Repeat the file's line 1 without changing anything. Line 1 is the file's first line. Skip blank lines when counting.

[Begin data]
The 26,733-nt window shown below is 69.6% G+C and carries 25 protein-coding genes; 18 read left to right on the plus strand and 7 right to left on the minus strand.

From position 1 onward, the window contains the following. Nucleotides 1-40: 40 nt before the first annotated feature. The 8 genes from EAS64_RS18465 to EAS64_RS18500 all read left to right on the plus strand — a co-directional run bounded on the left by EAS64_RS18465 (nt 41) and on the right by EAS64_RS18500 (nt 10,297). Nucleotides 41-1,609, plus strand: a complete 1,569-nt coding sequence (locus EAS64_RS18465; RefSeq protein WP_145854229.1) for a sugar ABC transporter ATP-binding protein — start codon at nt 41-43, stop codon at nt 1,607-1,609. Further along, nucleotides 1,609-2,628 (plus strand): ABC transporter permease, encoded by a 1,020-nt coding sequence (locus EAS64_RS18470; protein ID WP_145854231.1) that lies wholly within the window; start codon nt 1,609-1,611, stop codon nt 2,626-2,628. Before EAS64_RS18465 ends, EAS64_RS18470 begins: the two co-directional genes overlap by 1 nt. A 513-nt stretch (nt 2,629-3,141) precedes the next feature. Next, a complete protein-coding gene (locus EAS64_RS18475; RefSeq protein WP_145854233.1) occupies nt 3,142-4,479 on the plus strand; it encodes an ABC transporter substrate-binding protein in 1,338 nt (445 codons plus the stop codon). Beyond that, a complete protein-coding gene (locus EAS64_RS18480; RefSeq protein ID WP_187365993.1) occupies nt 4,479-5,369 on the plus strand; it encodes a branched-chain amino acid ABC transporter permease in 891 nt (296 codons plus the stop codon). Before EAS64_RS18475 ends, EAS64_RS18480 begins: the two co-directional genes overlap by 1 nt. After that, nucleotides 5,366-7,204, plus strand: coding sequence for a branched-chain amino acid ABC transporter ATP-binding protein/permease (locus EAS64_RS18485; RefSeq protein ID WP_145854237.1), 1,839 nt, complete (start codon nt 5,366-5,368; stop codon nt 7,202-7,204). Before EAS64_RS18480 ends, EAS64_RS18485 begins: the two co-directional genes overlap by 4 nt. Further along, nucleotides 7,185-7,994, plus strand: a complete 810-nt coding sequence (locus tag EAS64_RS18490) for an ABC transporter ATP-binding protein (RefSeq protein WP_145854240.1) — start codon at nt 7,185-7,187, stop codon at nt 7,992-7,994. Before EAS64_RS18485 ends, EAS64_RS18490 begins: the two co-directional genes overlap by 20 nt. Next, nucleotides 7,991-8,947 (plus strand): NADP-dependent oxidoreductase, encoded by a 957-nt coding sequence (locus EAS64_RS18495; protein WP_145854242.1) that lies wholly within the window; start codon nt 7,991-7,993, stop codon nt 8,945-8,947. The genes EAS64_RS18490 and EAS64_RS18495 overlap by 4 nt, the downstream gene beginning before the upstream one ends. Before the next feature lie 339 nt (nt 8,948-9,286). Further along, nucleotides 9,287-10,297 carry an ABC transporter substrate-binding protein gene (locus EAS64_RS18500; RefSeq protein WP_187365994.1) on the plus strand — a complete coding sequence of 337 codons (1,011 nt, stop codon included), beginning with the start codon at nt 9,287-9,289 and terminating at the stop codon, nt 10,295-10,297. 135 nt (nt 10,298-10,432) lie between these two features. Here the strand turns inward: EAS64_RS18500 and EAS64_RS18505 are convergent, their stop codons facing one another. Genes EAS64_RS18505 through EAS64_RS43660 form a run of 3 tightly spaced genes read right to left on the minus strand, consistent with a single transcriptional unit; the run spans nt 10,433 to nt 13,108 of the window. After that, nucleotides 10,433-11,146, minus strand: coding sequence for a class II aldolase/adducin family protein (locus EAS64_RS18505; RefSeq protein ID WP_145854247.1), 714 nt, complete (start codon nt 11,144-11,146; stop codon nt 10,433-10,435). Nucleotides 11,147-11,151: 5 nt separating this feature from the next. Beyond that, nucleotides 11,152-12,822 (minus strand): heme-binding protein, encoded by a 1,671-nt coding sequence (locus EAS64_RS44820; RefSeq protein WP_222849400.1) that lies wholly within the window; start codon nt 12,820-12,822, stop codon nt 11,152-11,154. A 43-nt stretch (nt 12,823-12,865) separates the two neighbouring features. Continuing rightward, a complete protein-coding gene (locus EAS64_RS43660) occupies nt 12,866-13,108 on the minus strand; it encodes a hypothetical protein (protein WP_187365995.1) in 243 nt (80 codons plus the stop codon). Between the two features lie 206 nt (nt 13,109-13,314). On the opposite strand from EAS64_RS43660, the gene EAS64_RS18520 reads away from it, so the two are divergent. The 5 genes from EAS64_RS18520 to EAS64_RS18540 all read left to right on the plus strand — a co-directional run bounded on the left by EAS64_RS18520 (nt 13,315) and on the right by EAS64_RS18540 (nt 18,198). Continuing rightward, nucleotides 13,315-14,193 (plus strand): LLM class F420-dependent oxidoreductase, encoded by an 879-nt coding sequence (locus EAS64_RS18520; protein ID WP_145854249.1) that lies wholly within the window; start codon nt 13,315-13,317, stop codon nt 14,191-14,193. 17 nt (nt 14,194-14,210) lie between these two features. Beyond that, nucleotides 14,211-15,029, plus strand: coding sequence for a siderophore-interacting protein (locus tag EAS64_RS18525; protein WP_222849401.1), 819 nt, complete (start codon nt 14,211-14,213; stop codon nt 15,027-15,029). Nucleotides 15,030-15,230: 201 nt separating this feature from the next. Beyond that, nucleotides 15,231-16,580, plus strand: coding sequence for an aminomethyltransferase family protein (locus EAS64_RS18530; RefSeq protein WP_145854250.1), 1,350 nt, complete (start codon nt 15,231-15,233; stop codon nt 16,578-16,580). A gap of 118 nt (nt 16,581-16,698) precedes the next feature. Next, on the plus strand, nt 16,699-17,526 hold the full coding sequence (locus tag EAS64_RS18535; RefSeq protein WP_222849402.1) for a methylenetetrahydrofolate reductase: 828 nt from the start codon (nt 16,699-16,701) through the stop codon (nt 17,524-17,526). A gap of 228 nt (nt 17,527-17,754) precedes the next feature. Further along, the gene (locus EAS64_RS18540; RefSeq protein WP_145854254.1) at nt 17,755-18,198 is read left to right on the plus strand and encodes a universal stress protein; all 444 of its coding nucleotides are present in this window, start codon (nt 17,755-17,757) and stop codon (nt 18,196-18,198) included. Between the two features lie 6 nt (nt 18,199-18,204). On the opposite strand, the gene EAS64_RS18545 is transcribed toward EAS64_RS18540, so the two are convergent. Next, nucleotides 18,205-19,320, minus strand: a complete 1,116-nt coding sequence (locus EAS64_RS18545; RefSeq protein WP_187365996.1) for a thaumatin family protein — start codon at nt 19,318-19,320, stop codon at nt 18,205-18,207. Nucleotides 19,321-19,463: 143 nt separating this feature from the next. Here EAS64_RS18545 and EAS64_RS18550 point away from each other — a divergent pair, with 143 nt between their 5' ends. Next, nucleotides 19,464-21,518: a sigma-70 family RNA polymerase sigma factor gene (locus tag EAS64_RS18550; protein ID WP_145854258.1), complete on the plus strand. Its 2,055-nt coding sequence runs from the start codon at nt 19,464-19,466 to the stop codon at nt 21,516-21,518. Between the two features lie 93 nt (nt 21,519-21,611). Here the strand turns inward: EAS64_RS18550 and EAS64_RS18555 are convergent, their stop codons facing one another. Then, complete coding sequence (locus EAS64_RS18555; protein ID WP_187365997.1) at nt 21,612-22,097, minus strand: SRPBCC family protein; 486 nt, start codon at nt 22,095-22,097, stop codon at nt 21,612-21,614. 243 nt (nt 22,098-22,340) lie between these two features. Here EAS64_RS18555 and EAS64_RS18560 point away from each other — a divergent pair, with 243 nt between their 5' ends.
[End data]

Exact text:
The 26,733-nt window shown below is 69.6% G+C and carries 25 protein-coding genes; 18 read left to right on the plus strand and 7 right to left on the minus strand.